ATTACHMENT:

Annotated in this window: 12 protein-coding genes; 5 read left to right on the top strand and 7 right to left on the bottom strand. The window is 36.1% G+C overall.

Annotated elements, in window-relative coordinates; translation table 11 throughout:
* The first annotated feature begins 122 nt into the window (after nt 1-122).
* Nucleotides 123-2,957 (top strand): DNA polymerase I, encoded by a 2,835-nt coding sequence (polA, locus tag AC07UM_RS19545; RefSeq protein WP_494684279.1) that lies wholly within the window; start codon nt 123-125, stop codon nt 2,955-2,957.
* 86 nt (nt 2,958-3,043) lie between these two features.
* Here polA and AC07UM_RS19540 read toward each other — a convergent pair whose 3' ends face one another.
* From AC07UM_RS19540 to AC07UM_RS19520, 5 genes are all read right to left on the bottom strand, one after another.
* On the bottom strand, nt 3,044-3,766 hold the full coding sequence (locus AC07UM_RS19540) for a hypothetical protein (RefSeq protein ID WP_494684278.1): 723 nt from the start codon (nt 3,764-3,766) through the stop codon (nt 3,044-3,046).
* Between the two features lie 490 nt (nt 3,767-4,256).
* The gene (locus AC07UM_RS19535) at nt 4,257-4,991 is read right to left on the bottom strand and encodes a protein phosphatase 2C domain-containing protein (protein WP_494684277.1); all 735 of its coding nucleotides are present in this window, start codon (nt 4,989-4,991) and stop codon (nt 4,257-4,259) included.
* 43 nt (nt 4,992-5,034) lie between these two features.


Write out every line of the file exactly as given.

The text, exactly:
Annotated in this window: 12 protein-coding genes; 5 read left to right on the top strand and 7 right to left on the bottom strand. The window is 36.1% G+C overall.

Annotated elements, in window-relative coordinates; translation table 11 throughout:
* The first annotated feature begins 122 nt into the window (after nt 1-122).
* Nucleotides 123-2,957 (top strand): DNA polymerase I, encoded by a 2,835-nt coding sequence (polA, locus tag AC07UM_RS19545; RefSeq protein WP_494684279.1) that lies wholly within the window; start codon nt 123-125, stop codon nt 2,955-2,957.
* 86 nt (nt 2,958-3,043) lie between these two features.
* Here polA and AC07UM_RS19540 read toward each other — a convergent pair whose 3' ends face one another.
* From AC07UM_RS19540 to AC07UM_RS19520, 5 genes are all read right to left on the bottom strand, one after another.
* On the bottom strand, nt 3,044-3,766 hold the full coding sequence (locus AC07UM_RS19540) for a hypothetical protein (RefSeq protein ID WP_494684278.1): 723 nt from the start codon (nt 3,764-3,766) through the stop codon (nt 3,044-3,046).
* Between the two features lie 490 nt (nt 3,767-4,256).
* The gene (locus AC07UM_RS19535) at nt 4,257-4,991 is read right to left on the bottom strand and encodes a protein phosphatase 2C domain-containing protein (protein WP_494684277.1); all 735 of its coding nucleotides are present in this window, start codon (nt 4,989-4,991) and stop codon (nt 4,257-4,259) included.
* 43 nt (nt 4,992-5,034) lie between these two features.